Since it continued to rain I decided to just go on home. I had to ask around to find where the bus stop was and just my luck, I’d missed the hourly bus by 6 minutes!

Finally the bus arrived and I was even able to recognize where I needed to get off near home (always worrisome)! The problem started when I got to my building and the entry door was closed. It’s never been closed before. Remember how I was unable to open my apartment door because my fingers don’t have the strength to turn the key? Yep, same problem with the outer door. I knocked on the door several times to no avail, and waited awhile for either someone to come out, or some strong-looking person to walk past. No joy. I finally walked up one block and down to the street that runs behind the building so I could go in the beachside entry. That door was open, thank goodness! I walked up three flights of stairs and finally was home sweet home!

I went over to see if the building entry door opened without a key from the inside and it didn’t! And I couldn’t get my key to work from the inside either. That’s kind of scary for someone as paranoid about fire as I am; I could be trapped three floors up without a way to exit the building!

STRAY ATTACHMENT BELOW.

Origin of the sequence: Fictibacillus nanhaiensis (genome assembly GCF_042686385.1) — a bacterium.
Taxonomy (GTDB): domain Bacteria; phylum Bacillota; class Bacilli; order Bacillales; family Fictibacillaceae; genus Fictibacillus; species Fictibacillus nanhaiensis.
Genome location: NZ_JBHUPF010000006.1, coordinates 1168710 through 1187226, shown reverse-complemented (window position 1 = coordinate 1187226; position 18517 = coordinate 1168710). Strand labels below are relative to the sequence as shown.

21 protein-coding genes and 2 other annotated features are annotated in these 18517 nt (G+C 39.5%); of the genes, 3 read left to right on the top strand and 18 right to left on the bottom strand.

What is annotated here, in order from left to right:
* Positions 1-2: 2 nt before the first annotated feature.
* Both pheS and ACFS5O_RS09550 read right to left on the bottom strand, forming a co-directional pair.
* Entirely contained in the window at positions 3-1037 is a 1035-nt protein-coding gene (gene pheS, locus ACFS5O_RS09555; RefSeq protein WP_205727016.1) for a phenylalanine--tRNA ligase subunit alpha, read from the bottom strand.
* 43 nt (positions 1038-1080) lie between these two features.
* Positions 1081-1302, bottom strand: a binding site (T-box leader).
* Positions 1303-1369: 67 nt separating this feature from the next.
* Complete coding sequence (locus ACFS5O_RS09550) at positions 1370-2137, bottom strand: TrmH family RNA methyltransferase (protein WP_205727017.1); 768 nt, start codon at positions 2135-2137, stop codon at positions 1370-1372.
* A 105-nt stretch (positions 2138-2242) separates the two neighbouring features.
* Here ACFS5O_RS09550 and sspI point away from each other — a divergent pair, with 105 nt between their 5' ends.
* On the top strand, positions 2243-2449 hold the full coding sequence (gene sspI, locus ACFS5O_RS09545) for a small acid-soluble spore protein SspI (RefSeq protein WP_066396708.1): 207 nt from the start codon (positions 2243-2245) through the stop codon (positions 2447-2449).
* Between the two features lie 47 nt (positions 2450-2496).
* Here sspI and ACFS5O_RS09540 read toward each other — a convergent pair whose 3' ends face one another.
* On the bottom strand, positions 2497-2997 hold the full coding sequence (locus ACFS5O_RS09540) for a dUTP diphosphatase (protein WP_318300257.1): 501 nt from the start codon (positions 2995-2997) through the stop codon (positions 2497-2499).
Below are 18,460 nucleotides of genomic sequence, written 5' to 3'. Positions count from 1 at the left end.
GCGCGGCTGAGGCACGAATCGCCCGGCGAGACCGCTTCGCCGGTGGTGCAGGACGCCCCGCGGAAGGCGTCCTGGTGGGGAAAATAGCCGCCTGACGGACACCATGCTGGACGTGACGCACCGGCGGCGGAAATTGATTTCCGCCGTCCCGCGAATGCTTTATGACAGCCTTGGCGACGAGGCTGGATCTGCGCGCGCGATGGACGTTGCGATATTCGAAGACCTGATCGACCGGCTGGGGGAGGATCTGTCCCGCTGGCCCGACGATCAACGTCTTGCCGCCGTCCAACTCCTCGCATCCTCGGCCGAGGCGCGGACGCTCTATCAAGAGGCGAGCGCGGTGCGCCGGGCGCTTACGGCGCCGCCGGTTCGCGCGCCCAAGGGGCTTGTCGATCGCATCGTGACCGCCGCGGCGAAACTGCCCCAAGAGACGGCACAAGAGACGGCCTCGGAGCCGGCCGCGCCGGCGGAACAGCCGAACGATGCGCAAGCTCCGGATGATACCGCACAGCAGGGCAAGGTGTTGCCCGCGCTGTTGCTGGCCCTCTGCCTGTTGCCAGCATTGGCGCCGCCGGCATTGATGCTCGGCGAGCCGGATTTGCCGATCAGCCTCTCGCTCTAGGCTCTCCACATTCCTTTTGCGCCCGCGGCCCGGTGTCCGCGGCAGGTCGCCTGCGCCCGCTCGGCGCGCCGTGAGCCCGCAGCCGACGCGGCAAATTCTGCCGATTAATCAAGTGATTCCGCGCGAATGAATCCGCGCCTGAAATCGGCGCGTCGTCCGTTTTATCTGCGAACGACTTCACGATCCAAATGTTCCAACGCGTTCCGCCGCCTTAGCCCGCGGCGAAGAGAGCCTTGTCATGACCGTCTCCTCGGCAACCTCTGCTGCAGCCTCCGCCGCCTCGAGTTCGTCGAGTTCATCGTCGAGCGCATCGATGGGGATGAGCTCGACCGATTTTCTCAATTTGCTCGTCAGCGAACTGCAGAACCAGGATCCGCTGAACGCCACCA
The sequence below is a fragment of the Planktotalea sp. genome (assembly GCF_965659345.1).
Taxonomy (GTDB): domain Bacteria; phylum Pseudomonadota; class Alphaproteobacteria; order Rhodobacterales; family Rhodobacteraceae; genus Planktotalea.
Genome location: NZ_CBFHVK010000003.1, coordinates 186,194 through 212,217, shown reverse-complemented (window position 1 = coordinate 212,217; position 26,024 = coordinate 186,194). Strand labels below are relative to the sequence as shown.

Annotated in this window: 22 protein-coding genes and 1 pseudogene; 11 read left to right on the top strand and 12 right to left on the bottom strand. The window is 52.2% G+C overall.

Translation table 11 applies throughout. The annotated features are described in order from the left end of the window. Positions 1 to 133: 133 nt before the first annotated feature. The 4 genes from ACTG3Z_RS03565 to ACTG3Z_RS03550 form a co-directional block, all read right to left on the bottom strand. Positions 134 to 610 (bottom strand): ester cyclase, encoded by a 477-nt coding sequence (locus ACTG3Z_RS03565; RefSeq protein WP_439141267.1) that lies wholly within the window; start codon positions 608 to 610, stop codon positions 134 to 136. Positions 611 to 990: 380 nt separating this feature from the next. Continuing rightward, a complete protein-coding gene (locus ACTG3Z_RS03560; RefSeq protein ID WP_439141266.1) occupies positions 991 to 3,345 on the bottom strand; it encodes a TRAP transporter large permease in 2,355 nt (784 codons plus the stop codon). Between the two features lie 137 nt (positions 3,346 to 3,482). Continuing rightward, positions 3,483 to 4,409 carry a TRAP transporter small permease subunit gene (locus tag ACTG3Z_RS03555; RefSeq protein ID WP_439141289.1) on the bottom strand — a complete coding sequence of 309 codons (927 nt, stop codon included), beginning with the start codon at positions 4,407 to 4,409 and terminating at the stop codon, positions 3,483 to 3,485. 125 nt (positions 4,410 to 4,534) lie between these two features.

So here’s the thing. Once it starts getting colder, both those entry doors are going to be kept closed, and I won’t be able to get in or out without help! It makes me kinda sick to my stomach. What a stupid reason to have to move!

I have an Airbnb reserved in Vlorë for the first week of November. I guess what I’ll do is check out the city and probably try to find an apartment to rent there. I can get out of my apartment here with a forfeit of one month’s rent, $300. Maybe I’ll try to find something closer to the city center….there goes my great sea view!

Today’s veggie haul….all for $1.99 USD!


Love It Here?

A friend asked me if I love it here. Heck no! I think if I was young and energetic I might love it here but at this point it’s more of a feeling of being dazed and confused. I think someday I will love it.

I guess I pictured life here to be similar to Ecuador but much safer. Except for the safety issue, it’s not. The buses to town and back only run once per hour. I know the bus passes here at 5 minutes before the hour but once I get to town I have no idea when they run back this way, so there could be long waits after I’ve already walked more than my limit and am tired. And unlike Ecuador, taxis are really expensive.

In Ecuador I knew at least some rudimentary Spanish. Right now, I know essentially nothing in Shqip so everyone around me is speaking a completely unintelligible language, and given the very difficult pronunciation, I’m a little afraid to even try my luck at speaking. Even some of the words I thought I knew, I was thinking in American, not Albanian. For instance, the word for Thank You is faleminderit. Sounds simple enough, but the actual pronunciation is something like “fawl-a-meen-dare-eet. And roll the r!